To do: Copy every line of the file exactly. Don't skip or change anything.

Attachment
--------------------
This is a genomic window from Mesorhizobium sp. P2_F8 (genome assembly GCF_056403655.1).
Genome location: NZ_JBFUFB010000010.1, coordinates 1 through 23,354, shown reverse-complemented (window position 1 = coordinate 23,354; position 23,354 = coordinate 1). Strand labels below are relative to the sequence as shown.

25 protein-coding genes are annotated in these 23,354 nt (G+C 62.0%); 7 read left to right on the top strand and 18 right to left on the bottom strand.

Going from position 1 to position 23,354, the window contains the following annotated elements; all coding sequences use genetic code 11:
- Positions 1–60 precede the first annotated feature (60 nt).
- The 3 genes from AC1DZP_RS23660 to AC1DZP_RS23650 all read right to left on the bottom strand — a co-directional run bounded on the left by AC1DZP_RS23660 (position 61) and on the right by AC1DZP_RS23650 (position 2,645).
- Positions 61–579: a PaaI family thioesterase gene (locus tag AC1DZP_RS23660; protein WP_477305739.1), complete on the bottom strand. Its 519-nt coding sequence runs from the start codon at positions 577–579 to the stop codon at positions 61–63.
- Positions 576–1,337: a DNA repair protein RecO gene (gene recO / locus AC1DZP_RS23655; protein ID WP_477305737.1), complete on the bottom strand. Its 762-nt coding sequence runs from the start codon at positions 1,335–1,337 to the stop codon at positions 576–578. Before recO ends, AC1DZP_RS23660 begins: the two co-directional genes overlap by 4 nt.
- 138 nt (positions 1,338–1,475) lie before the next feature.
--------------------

This is a genomic window from Mesorhizobium sp. P2_F8 (genome assembly GCF_056403655.1).
Genome location: NZ_JBFUFB010000010.1, coordinates 1 through 23,354, shown reverse-complemented (window position 1 = coordinate 23,354; position 23,354 = coordinate 1). Strand labels below are relative to the sequence as shown.

25 protein-coding genes are annotated in these 23,354 nt (G+C 62.0%); 7 read left to right on the top strand and 18 right to left on the bottom strand.

Going from position 1 to position 23,354, the window contains the following annotated elements; all coding sequences use genetic code 11:
- Positions 1–60 precede the first annotated feature (60 nt).
- The 3 genes from AC1DZP_RS23660 to AC1DZP_RS23650 all read right to left on the bottom strand — a co-directional run bounded on the left by AC1DZP_RS23660 (position 61) and on the right by AC1DZP_RS23650 (position 2,645).
- Positions 61–579: a PaaI family thioesterase gene (locus tag AC1DZP_RS23660; protein WP_477305739.1), complete on the bottom strand. Its 519-nt coding sequence runs from the start codon at positions 577–579 to the stop codon at positions 61–63.
- Positions 576–1,337: a DNA repair protein RecO gene (gene recO / locus AC1DZP_RS23655; protein ID WP_477305737.1), complete on the bottom strand. Its 762-nt coding sequence runs from the start codon at positions 1,335–1,337 to the stop codon at positions 576–578. Before recO ends, AC1DZP_RS23660 begins: the two co-directional genes overlap by 4 nt.
- 138 nt (positions 1,338–1,475) lie before the next feature.